Archive for August 2006
I enjoyed reading this article on how an XSS attack works. I’ve always just done the
alert("Game over!") XSS which isn’t really an attack at all, just a proof that there’s a possibility for an attack.
That trusted computing is bad for consumers is something I’ve known for a while, but apparently TC is bad for security as well. Every security measure has its side effects, I’m not convinced this one is unintended though.
Here’s a prime example of just how bad laws like DMCA can be. If this holds up we basically allow the law to force us backwards in time. (I just have to sneak in Cory’s excellent write-up on Europe’s broadcasting flag here.)
Network neutrality is a complicated subject. Ed Felten has done a lot lately to clarify things for me with his Nuts and Bolts of Network Neutrality. I still have to find the time to look through his blog a bit more carefully.
Why is this such big news? An update for Ubuntu broke X. Boohoo! I bet most people complaining don’t have a shadow of a leg to stand on in this. They don’t pay, they don’t contribute, they only bitch in the forums/mailinglists/blogs/etc. It only took 8 hours to fix!
Just in case the UK government wants a good reason to not introduce bloody ID cards and national databases to keep records of everything everyone does—here it is!
Looking to replace M$ Office? Here are a few MS Office killers.
I wouldn’t mind having my desktop look like this!
I’ve actually wondered how to uniquify a list in Python for a long time.
Python is moving up, or maybe it’s down, I don’t know.
Want to learn Python and PyGTK? This blog on learning Python seems like a good place to get inspired.
Erik, it just works for me. I have LUKS on a partition on a USB stick. When inserted I get a dialogue box asking for the LUKS password. I had to configure
hal a little to give the desktop icon a good name:
<device> <match key="volume.uuid" string="d23647f8-22be-4a8c-86f8-8f59975e9e61"> <merge key="volume.label" type="string">StickSecret</merge> </match> </device>
For various reasons I wanted to see just what was required to roll my own basic authentication using Django. I am aware there’s a built-in authentication module,
django.contrib.auth, but it’s overkill for my ultimate goal and it depends on the session module in ways that only further study can reveal. I heard rumours that the authentication module would be pluggable. The only pluggable aspect of it that I found was the backend (i.e. the data model).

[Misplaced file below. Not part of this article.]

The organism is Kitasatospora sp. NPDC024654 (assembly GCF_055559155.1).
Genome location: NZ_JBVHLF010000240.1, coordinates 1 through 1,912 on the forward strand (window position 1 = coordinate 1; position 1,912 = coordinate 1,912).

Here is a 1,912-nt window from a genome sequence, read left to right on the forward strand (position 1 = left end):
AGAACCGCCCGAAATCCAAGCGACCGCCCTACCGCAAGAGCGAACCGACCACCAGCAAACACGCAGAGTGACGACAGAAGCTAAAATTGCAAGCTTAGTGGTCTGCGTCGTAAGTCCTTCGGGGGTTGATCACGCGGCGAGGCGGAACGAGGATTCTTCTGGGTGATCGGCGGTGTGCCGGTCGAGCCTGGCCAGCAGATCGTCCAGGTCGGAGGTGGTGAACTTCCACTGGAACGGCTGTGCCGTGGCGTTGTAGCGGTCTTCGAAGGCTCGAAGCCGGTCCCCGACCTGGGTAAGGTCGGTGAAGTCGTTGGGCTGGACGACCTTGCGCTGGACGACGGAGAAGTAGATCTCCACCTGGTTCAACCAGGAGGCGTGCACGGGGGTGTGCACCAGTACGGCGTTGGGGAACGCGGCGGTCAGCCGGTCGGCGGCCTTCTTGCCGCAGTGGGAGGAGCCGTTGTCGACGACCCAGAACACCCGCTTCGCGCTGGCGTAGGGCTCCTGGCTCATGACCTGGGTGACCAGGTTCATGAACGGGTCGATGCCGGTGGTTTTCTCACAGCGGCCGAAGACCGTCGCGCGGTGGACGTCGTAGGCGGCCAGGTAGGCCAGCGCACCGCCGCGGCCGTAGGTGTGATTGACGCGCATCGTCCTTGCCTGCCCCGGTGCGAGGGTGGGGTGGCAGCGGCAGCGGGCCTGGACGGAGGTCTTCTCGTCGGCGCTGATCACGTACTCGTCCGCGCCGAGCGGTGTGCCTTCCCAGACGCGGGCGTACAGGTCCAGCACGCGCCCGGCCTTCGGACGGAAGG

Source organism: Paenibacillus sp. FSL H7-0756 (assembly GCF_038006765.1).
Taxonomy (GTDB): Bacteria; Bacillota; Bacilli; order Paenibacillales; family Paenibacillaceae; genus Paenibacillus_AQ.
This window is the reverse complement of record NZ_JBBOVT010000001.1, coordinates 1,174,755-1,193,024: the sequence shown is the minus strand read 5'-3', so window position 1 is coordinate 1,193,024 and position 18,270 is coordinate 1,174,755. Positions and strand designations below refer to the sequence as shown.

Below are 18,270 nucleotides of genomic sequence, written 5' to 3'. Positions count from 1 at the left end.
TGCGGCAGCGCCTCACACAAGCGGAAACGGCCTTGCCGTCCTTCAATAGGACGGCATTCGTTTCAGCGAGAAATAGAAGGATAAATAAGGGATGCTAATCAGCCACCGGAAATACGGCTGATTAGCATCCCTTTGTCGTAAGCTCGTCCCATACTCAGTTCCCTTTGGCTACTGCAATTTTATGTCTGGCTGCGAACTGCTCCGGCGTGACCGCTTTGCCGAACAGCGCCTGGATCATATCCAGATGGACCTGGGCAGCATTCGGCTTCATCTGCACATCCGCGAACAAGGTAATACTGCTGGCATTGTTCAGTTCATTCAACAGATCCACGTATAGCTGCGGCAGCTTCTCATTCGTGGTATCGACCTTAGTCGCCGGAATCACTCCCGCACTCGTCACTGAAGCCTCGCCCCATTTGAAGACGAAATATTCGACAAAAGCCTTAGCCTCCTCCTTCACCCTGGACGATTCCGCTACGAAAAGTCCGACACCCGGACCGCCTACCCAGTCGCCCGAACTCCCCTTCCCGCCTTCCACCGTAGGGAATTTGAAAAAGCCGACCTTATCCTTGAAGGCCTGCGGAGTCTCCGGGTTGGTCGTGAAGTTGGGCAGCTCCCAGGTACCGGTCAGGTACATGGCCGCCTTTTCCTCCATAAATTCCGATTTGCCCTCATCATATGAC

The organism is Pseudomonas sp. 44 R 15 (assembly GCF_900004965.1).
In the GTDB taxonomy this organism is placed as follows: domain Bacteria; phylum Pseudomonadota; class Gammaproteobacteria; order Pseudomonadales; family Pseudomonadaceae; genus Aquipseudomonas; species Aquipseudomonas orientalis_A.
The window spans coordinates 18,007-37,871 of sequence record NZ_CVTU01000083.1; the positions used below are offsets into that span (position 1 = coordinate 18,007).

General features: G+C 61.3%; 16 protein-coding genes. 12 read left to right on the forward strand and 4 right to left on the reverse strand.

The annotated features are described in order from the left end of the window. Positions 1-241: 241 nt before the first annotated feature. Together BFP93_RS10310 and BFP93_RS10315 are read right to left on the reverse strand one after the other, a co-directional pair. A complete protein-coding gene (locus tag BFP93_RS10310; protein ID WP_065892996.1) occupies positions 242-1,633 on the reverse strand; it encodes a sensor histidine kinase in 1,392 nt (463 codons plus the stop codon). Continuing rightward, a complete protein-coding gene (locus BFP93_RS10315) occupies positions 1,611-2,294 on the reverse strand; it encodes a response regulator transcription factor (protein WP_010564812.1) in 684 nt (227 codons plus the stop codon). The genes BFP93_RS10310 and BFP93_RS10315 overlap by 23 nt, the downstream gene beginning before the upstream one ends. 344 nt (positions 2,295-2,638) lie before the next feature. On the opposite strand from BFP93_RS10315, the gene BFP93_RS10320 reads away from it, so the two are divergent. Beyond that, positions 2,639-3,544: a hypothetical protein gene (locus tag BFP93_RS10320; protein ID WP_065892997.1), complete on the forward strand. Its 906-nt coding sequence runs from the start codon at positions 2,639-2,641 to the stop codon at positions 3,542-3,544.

In the end the most relevant reason for doing this was that I wanted to
So, what’s involved in it? It turns out, not much!
First I created a middleware class that extracts the authentication credentials (read username and password) and sticks a ‘user object’ in the
request depending on just how successfully it does this:
from base64 import b64decode from models import User, AnonUser, BadUser class MiniAuthMiddleWare(object): def process_request(self, request): auth = request.META.get('Authorization', '') or \ request.META.get('HTTP_AUTHORIZATION', '') if not auth: request.user = AnonUser() return name, pwd = b64decode(auth[6:]).split(':') try: u = User.objects.get(name=name) if pwd != u.passwd: request.user = BadUser() return request.user = u return except User.DoesNotExist, e: request.user = BadUser() except AssertionError, e: request.user = BadUser() return
The model related to this is rather minimal:
from django.db import models class User(models.Model): name = models.CharField(maxlength=50, primary_key=True) passwd = models.CharField(maxlength=50) def is_authenticated(self): return True class AnonUser: name = 'Anonymous' passwd = 'NoPass' def is_authenticated(self): return False class BadUser: name = 'BadUser' passwd = 'NoPass' def is_authenticated(self): return False
Then I decorated the functions/urls that required authentication with the following:
def _RequireAuthorization(func): def _wrapper(request): if not request.user.is_authenticated(): response = HttpResponse() response.status_code = 401 response['WWW-Authenticate'] = 'Basic Realm="Silly Realm"' return response else: return func(request) return _wrapper
That all seems to work just fine
At the same time politicians seem to be involved in more security theatre (look here for an explanation of security theatre). The police is busy showing us that they really need 90 days detention without charge. I wonder if we’ll ever see some intelligence at the top.
Luckily for Dr. Evil he asked for sharks, the poor US Navy will soon be carrying out test on “frickin’ goldfish with frickin’ lasers attached to their frickin’ heads”.
This site contains quite a few facts about Chuck Norris. Here are some facts about our crypto-hero Bruce Schneier. (The last site also has a very nice t-shirt with our homeboy, Knuth.) Of course the world wouldn’t be right without a site with facts about Mr. T.
I’ve spent a few hours tonight playing with django. I have a small project in mind and at first I thought I’d just go for cherrypy since I’ve played with that before. After hearing Guido’s praise for django on FLOSS weekly I decided to take a look at it.
At first I was overwhelmed. Then I was confused. Then I was impressed. I’ve decided to play a bit more and it looks like I’ll end up using it.